Faculty members at Yale-NUS learn from one another at Faculty Mentoring Sessions

10 January 2020

By Kelly Ng

Associate Professor of Professor of Social Sciences (Sociology and Public Policy) Anju Paul (second from left) with colleagues. Image provided by Yale-NUS Centre for Teaching and Learning.

Faculty members at Yale-NUS College are talented and passionate teachers and researchers who hail from all around the world across diverse fields.

For many junior faculty members, easing into a new career or teaching appointment at the  college can be a potentially daunting task. Just like how students have Residential College Advisors (RCA) to turn to for college guidance, there is also a nurturing support system for new faculty members on campus.

Instead of traditional academic departments, Yale-NUS faculty members are grouped into three broad divisions: Social Sciences, Humanities and Sciences. Across the divisions, there are both junior and senior faculty members with differing years of teaching or research experience. In each semester, specially curated Faculty Mentoring Sessions are organised for senior faculty members to help their junior colleagues grow and develop. The initiative was first started by Dean of Faculty and Professor of Social Sciences (Public Health and Psychology) Jeannette Ickovicks when she was a visiting faculty from Yale University. Since then, Associate Professor of Social Sciences (Sociology and Public Policy) Anju Paul has taken over and facilitated the sessions.

Assoc Prof Paul explained that each Faculty Mentoring Session is created around a specific theme that is relevant to all faculties across the different divisions. In Semester 1 of Academic Year 2019/2020, some of the themes revolved around topics of time management, smart teaching, imposter syndrome in academia as well as teaching and writing strategies. Some of these topics were created based on her own experiences faced as a junior faculty member while others were aligned to feedback received from the participants.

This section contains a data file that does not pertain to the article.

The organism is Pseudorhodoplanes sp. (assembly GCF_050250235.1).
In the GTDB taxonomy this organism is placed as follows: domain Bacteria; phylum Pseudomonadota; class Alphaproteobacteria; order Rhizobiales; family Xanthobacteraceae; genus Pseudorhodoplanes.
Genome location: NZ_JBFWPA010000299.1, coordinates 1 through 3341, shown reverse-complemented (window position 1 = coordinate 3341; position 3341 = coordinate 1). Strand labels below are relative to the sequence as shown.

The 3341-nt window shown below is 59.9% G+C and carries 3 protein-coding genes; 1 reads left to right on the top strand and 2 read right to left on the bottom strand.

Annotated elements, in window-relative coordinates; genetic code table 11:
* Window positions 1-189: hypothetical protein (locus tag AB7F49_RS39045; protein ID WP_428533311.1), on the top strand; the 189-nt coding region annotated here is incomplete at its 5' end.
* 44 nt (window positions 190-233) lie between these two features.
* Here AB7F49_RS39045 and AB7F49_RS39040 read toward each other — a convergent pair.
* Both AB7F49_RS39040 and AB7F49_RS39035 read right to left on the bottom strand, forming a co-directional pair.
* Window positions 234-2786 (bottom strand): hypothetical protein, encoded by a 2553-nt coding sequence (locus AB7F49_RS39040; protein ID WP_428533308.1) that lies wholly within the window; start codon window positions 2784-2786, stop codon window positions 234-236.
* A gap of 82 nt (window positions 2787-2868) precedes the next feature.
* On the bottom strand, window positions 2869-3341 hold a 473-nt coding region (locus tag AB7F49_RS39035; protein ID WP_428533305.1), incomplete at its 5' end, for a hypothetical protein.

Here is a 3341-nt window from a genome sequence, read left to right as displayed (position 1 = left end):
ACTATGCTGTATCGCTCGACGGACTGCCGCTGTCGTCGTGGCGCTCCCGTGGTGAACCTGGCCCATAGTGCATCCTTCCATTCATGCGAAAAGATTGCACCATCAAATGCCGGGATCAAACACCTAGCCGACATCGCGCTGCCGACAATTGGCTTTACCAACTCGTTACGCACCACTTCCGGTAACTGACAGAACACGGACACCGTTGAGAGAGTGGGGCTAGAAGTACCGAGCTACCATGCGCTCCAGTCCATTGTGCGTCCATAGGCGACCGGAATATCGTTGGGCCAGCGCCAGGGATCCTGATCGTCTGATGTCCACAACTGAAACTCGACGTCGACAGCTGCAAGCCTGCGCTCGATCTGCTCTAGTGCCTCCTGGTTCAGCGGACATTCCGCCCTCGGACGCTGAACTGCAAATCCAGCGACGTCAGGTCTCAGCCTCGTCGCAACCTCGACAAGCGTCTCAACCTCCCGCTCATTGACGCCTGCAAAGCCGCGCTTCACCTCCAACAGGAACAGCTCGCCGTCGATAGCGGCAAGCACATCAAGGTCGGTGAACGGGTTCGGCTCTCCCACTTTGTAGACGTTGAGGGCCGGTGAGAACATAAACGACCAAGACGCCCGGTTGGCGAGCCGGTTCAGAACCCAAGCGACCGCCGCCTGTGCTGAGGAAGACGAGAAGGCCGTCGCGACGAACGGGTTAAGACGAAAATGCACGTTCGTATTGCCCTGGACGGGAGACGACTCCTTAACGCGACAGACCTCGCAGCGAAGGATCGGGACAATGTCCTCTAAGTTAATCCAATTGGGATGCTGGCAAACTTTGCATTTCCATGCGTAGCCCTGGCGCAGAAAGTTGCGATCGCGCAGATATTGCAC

“At each session, there’s always a nice, convivial atmosphere where faculty members mingle and connect over some food. After the mingling, we will gather in a circle and I will give a brief synopsis of the topic at hand. I typically design various small group activities around the topic so that it is not just me talking all the time, and there is plenty of space for people to share their concerns, issues, suggestions. I try to make each of the sessions I run very practical, so I am always giving out handouts with tips to follow, worksheets to fill out, or recommending books people should read,” she shared.

For one of the participants, Assistant Professor of Humanities (History) Wannes Dupont, the session on ‘Imposter syndrome and Establishing Authority’ stood out to him. As outlined in a Time article, a person suffering from imposter syndrome is one who believes that they are not qualified for their work. This could be in spite of their achievements and successes.

“I have read about imposter syndrome before but I found it very helpful to talk about it with other new colleagues. In fact, it was probably the first time I had talked about it with anyone inside academia at all. It is critically important that we deal with this difficult matter, which haunts what seems to be a great many of young academics, and which really only people who are also inside academia can really relate to,” he said.

Asst Prof Dupont also commented on how he appreciated the friendly and warm sessions where faculty members “feel they can leave the highly performative environment for a short while”.

Echoing his thoughts, Assistant Professor of Science (Environmental Studies) Eunice Tan said she found it helpful to have a platform where she could simultaneously learn from her fellow junior faculty peers on how to manage their challenges as well as from experienced faculty members like Assoc Prof Paul.

“When I was a junior faculty member, I found my time to be rather lonely, isolating and anxiety-ridden,” Assoc Prof Paul recalled. To combat such challenges, she emphasised the importance and value in having such a programme at Yale-NUS College, noting that it functions as a safe space for new faculty members to share their concerns and receive constructive feedback.